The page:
Sita seals Rama's doom in the eyes of other women because her patience finally runs out. She does not say 'I will suffer all the injustices heaped upon me until the term of my natural life' she says 'I suffer no more the injustices you have heaped upon me. I go home to my mother, who will accept me whether I am pure or impure, whether I am old or young. I go back to the only being that has always accepted me for what I am and never questioned it'.

    No matter how much you love a person you must eventually put your foot down - there comes a time when you can no longer suffer injustices.

    In the Shaiva tradition, Sati does the very same thing by throwing herself in to the fire of the homa. She says 'enough, if you will not stand up for your honour, and if you, my father, shall continue to offend my husband's - and thereby my own - honour, I shall show you both the folly of your ways'. By self immolating she disappears, yes, but gives herself the chance of a stronger position in the life she takes as Parvati and teaches both Daksha and Shiva important lessons.

  10. #10

    Re: Banishment of Sita

    Namaste

    For all who do not know about the Agni-Sita and Real-Sita : (It is in Kurma Puran and Chaitanya Charitramrut)

    http://www.krishna.com/blog/2009/04/...lord-chaitanya

    The Kūrma Purāṇa states that this shadowy Sītā was placed into a fire as a test of chastity. It was Māyā-sītā who entered the fire and the real Sītā who came out of the fire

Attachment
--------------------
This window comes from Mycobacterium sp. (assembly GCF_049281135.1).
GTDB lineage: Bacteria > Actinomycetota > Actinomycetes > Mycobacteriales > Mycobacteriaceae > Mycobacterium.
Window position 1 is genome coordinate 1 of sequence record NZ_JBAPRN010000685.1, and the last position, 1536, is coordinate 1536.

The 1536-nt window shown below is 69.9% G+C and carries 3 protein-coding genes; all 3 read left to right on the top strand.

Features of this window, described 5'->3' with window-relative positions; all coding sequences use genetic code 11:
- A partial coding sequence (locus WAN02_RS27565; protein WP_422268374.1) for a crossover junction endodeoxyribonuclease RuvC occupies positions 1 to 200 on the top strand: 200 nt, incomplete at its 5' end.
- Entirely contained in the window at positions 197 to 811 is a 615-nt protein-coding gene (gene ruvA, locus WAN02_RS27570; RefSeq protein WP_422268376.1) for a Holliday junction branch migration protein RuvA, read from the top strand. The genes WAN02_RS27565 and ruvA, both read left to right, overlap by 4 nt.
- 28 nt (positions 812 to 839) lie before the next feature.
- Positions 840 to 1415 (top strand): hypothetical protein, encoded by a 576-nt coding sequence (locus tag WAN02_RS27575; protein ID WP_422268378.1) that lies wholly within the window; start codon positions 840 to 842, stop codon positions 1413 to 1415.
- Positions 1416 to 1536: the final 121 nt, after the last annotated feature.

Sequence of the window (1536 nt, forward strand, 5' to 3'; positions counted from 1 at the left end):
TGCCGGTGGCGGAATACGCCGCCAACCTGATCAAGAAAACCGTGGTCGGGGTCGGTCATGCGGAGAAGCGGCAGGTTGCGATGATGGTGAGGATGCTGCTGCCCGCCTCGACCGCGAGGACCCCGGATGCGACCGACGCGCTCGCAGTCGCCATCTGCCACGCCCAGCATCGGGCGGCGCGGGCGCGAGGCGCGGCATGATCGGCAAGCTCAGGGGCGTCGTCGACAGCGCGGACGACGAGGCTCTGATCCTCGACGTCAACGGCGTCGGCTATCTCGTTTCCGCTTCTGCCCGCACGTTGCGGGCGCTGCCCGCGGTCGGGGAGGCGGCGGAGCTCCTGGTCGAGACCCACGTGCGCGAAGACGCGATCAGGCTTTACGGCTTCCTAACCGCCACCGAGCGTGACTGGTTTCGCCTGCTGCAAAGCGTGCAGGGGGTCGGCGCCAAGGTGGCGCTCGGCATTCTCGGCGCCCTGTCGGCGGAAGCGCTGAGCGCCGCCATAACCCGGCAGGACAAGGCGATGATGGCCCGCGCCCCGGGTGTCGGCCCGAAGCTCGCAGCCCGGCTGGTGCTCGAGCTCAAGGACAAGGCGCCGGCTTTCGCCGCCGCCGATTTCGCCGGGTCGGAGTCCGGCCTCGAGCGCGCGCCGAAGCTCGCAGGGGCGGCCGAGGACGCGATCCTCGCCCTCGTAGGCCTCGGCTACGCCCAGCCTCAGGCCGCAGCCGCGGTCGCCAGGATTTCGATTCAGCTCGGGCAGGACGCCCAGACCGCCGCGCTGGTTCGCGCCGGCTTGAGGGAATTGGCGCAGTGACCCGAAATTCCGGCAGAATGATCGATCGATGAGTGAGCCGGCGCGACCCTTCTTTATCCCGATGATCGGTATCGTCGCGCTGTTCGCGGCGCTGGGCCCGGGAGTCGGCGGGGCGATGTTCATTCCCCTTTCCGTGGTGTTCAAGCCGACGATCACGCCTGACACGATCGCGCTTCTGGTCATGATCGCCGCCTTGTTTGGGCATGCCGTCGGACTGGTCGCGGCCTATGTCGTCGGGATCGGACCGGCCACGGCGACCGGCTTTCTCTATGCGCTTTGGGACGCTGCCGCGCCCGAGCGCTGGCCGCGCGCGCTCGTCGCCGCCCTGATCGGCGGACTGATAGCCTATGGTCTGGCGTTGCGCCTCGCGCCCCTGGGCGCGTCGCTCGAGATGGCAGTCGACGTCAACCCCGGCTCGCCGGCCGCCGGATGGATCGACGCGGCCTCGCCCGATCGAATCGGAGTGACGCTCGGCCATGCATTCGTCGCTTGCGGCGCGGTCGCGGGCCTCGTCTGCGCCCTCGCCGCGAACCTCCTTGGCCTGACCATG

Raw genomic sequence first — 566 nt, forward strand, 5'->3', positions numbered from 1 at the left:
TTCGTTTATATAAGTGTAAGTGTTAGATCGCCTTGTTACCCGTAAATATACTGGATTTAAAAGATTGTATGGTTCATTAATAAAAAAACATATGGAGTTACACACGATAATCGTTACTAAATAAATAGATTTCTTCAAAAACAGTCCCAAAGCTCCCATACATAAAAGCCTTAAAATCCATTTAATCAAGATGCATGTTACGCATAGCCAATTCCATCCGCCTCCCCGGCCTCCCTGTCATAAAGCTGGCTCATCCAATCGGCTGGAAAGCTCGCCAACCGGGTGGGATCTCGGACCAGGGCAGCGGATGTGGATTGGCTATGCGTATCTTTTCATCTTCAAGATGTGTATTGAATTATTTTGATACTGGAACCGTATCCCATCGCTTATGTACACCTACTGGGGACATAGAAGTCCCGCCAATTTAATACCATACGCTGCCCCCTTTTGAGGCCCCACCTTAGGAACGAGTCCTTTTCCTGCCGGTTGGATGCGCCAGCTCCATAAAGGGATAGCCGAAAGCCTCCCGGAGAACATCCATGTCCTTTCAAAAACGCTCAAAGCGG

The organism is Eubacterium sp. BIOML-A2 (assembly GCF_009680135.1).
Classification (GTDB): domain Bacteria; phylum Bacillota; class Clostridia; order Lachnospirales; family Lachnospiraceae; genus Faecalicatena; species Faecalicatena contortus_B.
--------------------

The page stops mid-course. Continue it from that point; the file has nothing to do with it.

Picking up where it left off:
This pastime is elaborated in the Madhya lila of the Caitanya Caritamrita as follows.

    CC Madhya 9.200 -212: There, among the brāhmaṇas, Śrī Caitanya Mahāprabhu listened to the Kūrma Purāṇa, wherein is mentioned the chaste woman's narration. Śrīmatī Sītādevī is the mother of the three worlds and the wife of Lord Rāmacandra. Among chaste women she is supreme, and she is the daughter of King Janaka.

    When Rāvaṇa came to kidnap mother Sītā and she saw him, she took shelter of the fire-god, Agni. The fire-god covered the body of mother Sītā, and in this way she was protected from the hands of Rāvaṇa.

    Upon hearing from the Kūrma Purāṇa how Rāvaṇa had kidnapped a false form of mother Sītā, Śrī Caitanya Mahāprabhu became very satisffied.

    The fire-god, Agni, took away the real Sītā and brought her to the place of Pārvatī, goddess Durgā. An illusory form of mother Sītā was then delivered to Rāvaṇa, and in this way Rāvaṇa was cheated.

    After Rāvaṇa was killed by Lord Rāmacandra, Sītādevī was brought before the fire and tested.

    When the illusory Sītā was brought before the fire by Lord Rāmacandra, the fire-god made the illusory form disappear and delivered the real Sītā to Lord.


    -----------

    And, Divine Kala, Sita did not say to BhuDevi (Mother Earth) that please take me away the way i am - pure or impure. She said, "if I am indeed pure, may my Mother, this Earth, take me back in Her veil." As soon as She said that the earth cracked open and let Her in much to the sadness, anger and dismay of Lord RAm and others. The only time that Shri RAm showed anger was at this time - loss of His beloved Sita.

    Remember this is all Leela. Sita is Lakshmi and RAm is Shriman NArAyaN.


    Jai SiyA-RAm
    om namo bhagavate vAsudevAya ~
    || Shri KRshNArpaNamastu ||